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April 26, 2013

Fantasy Starting Pitcher Planner

Week Five

by Paul Sporer

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Welcome to the Weekly Pitching Planner. Each week I will cover the pitchers are who slated to make two starts and help you decide who you should start and who you should sit. Sometimes guys will be in the “consider” where they might have one good start, but a second tough one and then your league settings might determine whether or not you should go forward with him. The pitchers will be split by league then by categories:

Auto-Starts – These are your surefire fantasy aces. You paid a handsome sum for them either with an early draft pick or high dollar auction bid so you’re starting them anywhere, anytime. Guys can emerge onto or fall off of this list as the season evolves. There won’t be many – if any – notes associated with these groupings each week. We are starting them automatically so why do I need to expound on how awesome they are and will be in the coming week?

Starts – These are the guys I’m recommending you put into your lineup this week. Some will be obvious, but not quite auto-start excellent while others will be waiver wire fodder who find themselves with a pair of favorable outings that you can take advantage of in your league. There will be accompanying notes supporting the decisions.

Considers – As mentioned earlier, these guys will be on the fence and your league settings and position in the standings will really be a decider here. If the Minnesota Twins fifth starter is slated to face the Astros at home followed by an interleague trip to San Diego, he will appear on this list because the matchups are great though he isn’t and if you are in a 10-team mixed league you probably don’t need to take the risk, but a 10-team AL-only leaguer might see it as a nice opportunity to log some quality innings from a freely available resource.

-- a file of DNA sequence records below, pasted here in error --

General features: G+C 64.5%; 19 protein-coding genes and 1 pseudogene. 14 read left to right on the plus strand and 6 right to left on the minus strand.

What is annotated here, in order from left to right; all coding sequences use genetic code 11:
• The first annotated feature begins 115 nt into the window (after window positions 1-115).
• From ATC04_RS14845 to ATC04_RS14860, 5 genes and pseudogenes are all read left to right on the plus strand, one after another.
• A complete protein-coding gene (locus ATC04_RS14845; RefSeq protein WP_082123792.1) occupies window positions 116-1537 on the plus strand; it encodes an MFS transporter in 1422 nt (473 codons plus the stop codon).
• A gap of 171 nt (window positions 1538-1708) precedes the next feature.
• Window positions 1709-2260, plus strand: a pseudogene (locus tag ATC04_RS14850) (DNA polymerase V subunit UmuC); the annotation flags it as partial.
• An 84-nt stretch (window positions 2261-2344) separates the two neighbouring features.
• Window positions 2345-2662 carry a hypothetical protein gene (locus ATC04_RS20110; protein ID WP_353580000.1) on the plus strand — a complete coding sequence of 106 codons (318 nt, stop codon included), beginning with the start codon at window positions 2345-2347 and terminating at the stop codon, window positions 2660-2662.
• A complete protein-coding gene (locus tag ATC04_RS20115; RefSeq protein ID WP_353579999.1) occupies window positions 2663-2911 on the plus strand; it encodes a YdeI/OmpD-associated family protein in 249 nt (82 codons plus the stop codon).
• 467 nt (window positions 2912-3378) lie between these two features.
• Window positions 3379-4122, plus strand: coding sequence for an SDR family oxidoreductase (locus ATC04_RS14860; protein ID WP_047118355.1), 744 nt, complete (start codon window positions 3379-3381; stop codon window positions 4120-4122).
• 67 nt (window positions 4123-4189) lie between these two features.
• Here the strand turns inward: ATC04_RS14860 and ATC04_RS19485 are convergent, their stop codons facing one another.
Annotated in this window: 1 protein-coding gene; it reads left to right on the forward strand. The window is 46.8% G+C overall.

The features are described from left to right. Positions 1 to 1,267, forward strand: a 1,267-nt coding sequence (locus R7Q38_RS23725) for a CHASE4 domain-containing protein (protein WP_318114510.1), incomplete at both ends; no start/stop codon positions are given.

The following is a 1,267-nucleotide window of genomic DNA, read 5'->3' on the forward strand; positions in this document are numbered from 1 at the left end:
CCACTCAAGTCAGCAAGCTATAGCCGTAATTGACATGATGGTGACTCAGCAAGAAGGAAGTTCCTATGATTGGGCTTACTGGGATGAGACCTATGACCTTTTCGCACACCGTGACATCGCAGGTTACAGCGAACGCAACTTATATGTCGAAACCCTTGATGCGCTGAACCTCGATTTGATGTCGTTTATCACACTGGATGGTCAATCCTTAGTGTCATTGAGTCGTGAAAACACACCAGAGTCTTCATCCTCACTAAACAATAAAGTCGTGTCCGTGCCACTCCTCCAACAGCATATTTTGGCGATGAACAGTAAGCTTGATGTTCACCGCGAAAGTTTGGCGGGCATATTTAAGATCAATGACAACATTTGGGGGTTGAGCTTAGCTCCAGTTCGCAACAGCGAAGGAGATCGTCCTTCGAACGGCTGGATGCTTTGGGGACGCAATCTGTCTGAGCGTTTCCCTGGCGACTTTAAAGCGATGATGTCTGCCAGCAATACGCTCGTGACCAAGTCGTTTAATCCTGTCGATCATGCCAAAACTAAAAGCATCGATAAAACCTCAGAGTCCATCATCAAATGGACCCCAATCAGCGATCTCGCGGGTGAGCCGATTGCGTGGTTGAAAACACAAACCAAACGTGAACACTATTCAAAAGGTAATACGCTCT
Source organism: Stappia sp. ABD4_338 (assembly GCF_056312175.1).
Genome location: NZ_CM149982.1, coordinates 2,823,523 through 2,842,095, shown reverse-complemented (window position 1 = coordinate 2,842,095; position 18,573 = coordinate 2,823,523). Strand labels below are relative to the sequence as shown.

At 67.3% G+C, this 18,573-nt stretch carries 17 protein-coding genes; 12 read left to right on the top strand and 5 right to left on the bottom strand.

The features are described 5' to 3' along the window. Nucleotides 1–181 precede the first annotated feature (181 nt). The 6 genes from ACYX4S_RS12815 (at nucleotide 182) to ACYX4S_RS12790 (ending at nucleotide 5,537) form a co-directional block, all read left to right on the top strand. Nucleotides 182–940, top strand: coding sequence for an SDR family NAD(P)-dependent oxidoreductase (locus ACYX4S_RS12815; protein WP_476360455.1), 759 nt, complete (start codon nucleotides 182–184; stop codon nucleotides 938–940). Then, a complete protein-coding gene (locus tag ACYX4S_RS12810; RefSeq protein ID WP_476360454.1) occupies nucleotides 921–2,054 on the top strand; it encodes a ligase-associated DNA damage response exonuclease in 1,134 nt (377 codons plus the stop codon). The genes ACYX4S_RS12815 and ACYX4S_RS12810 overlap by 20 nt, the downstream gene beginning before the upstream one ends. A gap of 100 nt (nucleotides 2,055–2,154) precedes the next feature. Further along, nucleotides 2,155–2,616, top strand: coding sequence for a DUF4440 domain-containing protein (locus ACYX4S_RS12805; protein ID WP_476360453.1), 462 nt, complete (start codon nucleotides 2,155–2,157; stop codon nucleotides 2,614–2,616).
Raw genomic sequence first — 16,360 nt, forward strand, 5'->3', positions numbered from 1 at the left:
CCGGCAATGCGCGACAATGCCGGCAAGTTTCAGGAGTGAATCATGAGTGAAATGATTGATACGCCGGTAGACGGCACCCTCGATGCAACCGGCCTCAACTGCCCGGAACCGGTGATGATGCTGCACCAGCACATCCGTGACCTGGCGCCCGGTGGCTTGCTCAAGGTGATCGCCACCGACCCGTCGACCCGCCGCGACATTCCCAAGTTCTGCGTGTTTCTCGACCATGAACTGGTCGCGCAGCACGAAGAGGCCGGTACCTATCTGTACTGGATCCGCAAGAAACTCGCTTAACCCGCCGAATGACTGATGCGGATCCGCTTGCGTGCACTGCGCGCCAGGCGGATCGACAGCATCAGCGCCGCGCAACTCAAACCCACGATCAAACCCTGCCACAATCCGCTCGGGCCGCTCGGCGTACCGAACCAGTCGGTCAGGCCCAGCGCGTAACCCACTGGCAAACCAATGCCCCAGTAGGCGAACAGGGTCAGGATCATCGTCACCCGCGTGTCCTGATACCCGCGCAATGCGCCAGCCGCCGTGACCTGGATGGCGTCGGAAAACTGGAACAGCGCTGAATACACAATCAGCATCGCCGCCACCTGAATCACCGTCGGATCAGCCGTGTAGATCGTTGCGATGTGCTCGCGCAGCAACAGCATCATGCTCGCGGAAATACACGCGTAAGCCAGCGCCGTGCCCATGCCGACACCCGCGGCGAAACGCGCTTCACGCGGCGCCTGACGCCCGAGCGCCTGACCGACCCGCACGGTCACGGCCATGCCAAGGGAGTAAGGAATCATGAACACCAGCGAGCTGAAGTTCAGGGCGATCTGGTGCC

Sits – These are the guys I’m getting away from this week. They will range in talent from solid to poor. Rarely will you see a really good pitcher here unless he gets an “at COL, at TOR” slate. Speaking of the fateful “at COL”, any mediocre talent with a trip to Coors Field will be a sit until further notice. If they turn the humidor back on, I’ll reconsider, but after last year there is just no reason to throw any non-stud in that park.

And with that, here is our week five slate…

NATIONAL LEAGUE

Auto-Starts: Stephen Strasburg, Adam Wainwright, Gio Gonzalez, Mat Latos, Matt Cain, Matt Harvey and Jeff Samardzija

Start:

Start

Opp.

Roy Halladay

at CLE, at MIA

Ian Kennedy

vs. SF, at SD

Jaime Garcia

vs. CIN, at MIL

Marco Estrada

vs. PIT, vs. STL

Wandy Rodriguez

at MIL, vs. WAS

Ted Lilly

vs. COL, at SF

Edwin Jackson

vs. SD, vs. CIN

Kevin Slowey

vs. NYM, at PHI

Tim Hudson

vs. WAS, vs. NYM

Notes:

How bad was Halladay’s start? He had logged 21 innings in his last three starts (75 percent of his season total) with a 1.71 ERA, and yet his composite ERA is still 5.08 because of his first two outings. Ready to snuggle up with a nice wet blanket? Halladay’s three outings have come against three of the league’s worst offenses by True Average: the Marlins (30th), the Cardinals (22nd), and the Pirates (20th). It is at least worth noting that the Cards have the fifth-most runs, though. He’s a start this week, even facing the Indians (seventh in TAv).